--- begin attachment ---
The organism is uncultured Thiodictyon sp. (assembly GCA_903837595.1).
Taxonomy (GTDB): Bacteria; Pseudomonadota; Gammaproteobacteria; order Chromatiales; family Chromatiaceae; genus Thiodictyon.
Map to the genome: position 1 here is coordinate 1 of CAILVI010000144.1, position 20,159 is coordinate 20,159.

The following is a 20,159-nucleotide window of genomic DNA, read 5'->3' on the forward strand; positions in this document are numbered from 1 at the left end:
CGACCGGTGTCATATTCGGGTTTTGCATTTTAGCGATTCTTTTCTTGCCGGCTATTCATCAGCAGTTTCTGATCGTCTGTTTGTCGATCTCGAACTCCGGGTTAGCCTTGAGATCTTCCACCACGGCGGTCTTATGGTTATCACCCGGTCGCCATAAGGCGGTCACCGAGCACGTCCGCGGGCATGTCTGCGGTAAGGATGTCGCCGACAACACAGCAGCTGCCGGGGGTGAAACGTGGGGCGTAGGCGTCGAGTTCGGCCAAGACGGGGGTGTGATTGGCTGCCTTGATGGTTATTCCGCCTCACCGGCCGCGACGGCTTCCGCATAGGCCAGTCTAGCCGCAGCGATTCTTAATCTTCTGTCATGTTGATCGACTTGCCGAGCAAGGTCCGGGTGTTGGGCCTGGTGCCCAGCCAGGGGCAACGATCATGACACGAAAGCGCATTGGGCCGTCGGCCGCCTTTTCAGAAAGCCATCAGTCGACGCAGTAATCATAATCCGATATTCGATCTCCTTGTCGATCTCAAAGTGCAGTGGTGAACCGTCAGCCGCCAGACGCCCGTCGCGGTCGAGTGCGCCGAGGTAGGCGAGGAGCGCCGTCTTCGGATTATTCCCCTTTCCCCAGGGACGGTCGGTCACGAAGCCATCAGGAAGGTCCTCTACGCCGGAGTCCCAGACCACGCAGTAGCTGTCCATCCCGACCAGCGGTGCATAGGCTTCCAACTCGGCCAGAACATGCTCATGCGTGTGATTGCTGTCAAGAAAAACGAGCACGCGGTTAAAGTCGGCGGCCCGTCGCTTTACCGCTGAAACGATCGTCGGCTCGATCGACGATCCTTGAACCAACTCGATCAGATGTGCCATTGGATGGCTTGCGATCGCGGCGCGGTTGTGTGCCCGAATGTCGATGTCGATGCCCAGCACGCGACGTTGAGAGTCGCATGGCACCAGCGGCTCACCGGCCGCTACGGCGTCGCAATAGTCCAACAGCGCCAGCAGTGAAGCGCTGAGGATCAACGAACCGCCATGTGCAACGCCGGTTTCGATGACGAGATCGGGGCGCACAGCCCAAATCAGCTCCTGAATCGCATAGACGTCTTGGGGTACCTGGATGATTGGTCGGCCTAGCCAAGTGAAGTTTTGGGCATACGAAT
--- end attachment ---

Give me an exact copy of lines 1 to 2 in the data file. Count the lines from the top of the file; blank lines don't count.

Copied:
The organism is uncultured Thiodictyon sp. (assembly GCA_903837595.1).
Taxonomy (GTDB): Bacteria; Pseudomonadota; Gammaproteobacteria; order Chromatiales; family Chromatiaceae; genus Thiodictyon.